Myth-making is a big theme. Delighting in unpacking Ngungunhane’s national significance as a symbol of resistance against imperialism, Khosa plays conflicting accounts of the leader off against one another. Charismatic and ruthless, Ngungunhane remains something of an enigma, driven by the impossible longing to be ‘the first protagonist and the only one that History will record while men will be on the earth’. This running preoccupation makes his final speech before he boards his captors’ ship, in which he envisages the horrors of the colonial and post-colonial eras and imagines the Portuguese forcing children ‘to speak of my death and call me criminal and cannibal’, all the more striking. He exits the narrative to take up his place alongside Oedipus, King Lear and Okonkwo as one of the world’s towering tragic heroes.
Some fantastical events add to the novel’s mythic quality: from the woman whose menstrual blood floods a village, to the strange prophesies that come to pass. These are expressed with lively and at times wonderfully earthy imagery. So we hear of the gossiping servants leaving a house ‘with bags full of words that they were throwing to the wind’ and the shrugging acceptance that no-one is perfect: ‘who is the man who has not snot in his nose?’
Being one of the few people ever to read this powerful classic in English was a huge privilege. It felt like getting a glimpse through a keyhole into a locked garden full of astonishing plants flourishing out of my reach. It made me sad to think of all we must miss in our little English-language bubble and angry that Mozambican literature in so commonly spoken a language as Portuguese is not more widely translated and read.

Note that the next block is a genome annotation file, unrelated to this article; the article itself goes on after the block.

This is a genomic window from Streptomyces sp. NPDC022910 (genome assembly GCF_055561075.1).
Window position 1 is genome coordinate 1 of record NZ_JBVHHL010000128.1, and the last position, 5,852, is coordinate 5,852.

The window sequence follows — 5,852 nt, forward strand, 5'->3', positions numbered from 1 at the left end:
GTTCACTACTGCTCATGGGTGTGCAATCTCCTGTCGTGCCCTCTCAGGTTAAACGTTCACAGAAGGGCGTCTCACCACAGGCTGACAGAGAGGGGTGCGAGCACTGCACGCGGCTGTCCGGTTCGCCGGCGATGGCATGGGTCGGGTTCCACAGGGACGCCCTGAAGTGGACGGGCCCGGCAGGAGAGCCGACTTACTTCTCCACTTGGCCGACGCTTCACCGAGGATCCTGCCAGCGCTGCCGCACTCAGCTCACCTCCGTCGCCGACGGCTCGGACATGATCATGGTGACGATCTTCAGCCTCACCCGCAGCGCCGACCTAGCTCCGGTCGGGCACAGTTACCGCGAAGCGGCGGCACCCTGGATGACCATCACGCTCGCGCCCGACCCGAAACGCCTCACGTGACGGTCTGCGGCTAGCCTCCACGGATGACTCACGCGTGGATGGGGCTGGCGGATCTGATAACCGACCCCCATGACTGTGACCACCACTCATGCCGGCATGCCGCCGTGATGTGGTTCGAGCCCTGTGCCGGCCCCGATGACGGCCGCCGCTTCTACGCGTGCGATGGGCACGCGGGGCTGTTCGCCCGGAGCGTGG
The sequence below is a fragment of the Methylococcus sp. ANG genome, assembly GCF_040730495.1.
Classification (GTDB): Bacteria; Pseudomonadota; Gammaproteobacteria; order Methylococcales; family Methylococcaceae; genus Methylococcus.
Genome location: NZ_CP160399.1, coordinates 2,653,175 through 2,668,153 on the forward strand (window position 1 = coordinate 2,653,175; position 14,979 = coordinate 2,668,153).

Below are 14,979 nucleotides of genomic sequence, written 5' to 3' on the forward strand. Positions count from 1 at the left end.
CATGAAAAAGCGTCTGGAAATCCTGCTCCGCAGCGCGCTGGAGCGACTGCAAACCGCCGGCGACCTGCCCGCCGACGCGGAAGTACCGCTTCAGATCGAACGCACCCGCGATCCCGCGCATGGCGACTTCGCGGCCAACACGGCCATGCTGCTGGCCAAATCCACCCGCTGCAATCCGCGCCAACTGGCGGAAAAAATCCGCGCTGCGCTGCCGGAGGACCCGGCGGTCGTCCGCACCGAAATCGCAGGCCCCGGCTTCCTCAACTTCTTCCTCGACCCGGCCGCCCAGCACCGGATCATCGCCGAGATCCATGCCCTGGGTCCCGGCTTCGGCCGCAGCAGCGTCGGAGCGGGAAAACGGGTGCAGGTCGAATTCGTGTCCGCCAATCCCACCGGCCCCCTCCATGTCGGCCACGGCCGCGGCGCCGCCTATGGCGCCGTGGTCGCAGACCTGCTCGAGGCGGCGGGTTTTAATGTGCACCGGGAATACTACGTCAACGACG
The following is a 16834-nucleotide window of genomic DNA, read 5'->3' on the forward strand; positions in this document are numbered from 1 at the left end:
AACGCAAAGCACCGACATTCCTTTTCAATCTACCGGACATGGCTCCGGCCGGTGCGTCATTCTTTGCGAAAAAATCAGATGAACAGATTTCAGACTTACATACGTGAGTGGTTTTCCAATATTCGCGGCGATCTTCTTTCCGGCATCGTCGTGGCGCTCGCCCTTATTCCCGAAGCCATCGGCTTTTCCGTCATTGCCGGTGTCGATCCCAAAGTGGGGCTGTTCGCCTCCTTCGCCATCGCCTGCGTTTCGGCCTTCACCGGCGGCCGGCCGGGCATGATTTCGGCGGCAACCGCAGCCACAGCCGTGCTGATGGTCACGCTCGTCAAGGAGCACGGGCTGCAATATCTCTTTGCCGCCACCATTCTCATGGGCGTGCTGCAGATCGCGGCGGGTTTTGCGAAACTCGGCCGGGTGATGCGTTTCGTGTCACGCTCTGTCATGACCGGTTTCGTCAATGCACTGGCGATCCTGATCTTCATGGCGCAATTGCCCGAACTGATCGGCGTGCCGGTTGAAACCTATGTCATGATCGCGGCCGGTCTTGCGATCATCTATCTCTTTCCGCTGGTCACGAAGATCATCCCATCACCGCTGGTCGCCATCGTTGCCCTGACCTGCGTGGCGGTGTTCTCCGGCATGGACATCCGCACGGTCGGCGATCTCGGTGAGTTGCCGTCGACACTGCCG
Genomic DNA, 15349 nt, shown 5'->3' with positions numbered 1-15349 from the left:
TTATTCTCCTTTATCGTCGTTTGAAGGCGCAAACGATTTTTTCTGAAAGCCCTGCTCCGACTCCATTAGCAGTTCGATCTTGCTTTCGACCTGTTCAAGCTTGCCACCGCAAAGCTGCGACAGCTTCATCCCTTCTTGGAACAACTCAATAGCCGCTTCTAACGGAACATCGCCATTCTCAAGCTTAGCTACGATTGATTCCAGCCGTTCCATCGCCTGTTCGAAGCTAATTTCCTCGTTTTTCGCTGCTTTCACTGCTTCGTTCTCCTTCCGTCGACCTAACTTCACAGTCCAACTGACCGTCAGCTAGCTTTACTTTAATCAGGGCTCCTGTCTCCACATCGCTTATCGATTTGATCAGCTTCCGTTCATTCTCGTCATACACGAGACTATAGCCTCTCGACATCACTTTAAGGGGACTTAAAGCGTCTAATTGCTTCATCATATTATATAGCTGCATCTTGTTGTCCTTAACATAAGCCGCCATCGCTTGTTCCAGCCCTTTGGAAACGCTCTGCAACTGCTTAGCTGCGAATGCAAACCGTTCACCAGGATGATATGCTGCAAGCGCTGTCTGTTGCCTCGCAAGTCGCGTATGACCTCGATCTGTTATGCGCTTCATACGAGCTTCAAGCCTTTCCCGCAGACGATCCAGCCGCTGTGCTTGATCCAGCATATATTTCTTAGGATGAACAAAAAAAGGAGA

I am very grateful to Richard Bartlett for sharing the manuscript and to Miguel for forcing me to raise my game.
What other Mozambican literature should be translated into English? Leave a comment and let me know.
Ualalapi by Ungulani Ba Ka Khosa (translated from the Portuguese by Isaura de Oliveira and Richard Bartlett). First published by Associacao dos Escritores Mocambicanos (1987)
January 27, 2012
There can be few more fertile topics for a story than the reading of a will. For writers such as George Eliot and Henry James — to name but two — revealing how a deceased character has distributed his or her belongings is fraught with possibilities for drama, intrigue and dastardliness.
Often such scenes form the foundation for satire on the hypocrisy of families and the hollowness of human relationships, as professions of love and loyalties are stripped away to reveal naked greed. But it’s rare that these lampoons once rigged up are then dismantled to reveal the depth and subtlety that Cape Verdian writer and lawyer Germano Almeida achieves in this slender book.
Teetering on the grotesque at points, the narrative begins with the shock revelation that Senhor Napumoceno da Silva Araújo, a staid and respectable businessman in São Vicente, has left his warehouse empire to his previously unheard of lovechild rather than the nephew whose hard work and innovation helped him build it up. The discovery comes at the end of the reading of the 387-page will the tycoon has left to explain himself, and upon which the rest of the book is largely based.
What follows is a riotous, witty and at times anarchic account of da Silva Araújo’s life, which straddles the archipelago’s break from Portuguese rule in 1975. Told in a lively voice that roams in and out of characters’ thoughts, dipping between registers as it goes, the novel reads like a good gossip with the town’s best storyteller — one who has an eye for the ridiculous and makes no bones about dishing the dirt on his contemporaries’ ‘hanky-panky’ and hollow airs and graces.
Occasionally the fluid structure can make the narrative tricky to follow. Zooming between the near and distant past, with dialogue represented in the midst of the description as a kind of half-digested reported speech, and paragraphs that often stretch over several pages, the text has a breathless, chaotic feel.
Almeida knows what he’s doing though: pulling together the threads like a craftsman erecting a ship in a bottle, he reveals da Silva Araújo’s character in all its wistful complexity. The ending is extraordinarily poignant. Vulnerable, pathetic and yet somehow noble, Senhor da Silva Araújo quietly assumes the stature of the tragic hero — drawing on a legacy that stretches back to Miller, Shakespeare, Sophocles and Aeschylus, and yet is all his own.
The Last Will & Testament of Senhor da Silva Araújo by Germano Almeida (translated from the Portuguese by Sheila Faria Glaser). Publisher (this edition): New Directions